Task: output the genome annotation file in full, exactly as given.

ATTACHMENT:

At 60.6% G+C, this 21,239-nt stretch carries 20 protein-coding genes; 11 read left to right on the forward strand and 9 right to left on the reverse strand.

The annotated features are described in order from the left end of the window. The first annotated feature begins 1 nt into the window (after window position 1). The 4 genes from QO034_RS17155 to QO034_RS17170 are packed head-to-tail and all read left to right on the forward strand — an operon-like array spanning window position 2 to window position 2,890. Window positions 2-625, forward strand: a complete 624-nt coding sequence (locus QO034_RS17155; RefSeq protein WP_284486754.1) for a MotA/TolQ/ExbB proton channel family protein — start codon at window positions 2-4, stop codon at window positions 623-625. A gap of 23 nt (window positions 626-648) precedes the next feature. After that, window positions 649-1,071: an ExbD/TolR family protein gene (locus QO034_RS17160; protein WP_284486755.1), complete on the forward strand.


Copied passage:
At 60.6% G+C, this 21,239-nt stretch carries 20 protein-coding genes; 11 read left to right on the forward strand and 9 right to left on the reverse strand.

The annotated features are described in order from the left end of the window. The first annotated feature begins 1 nt into the window (after window position 1). The 4 genes from QO034_RS17155 to QO034_RS17170 are packed head-to-tail and all read left to right on the forward strand — an operon-like array spanning window position 2 to window position 2,890. Window positions 2-625, forward strand: a complete 624-nt coding sequence (locus QO034_RS17155; RefSeq protein WP_284486754.1) for a MotA/TolQ/ExbB proton channel family protein — start codon at window positions 2-4, stop codon at window positions 623-625. A gap of 23 nt (window positions 626-648) precedes the next feature. After that, window positions 649-1,071: an ExbD/TolR family protein gene (locus QO034_RS17160; protein WP_284486755.1), complete on the forward strand.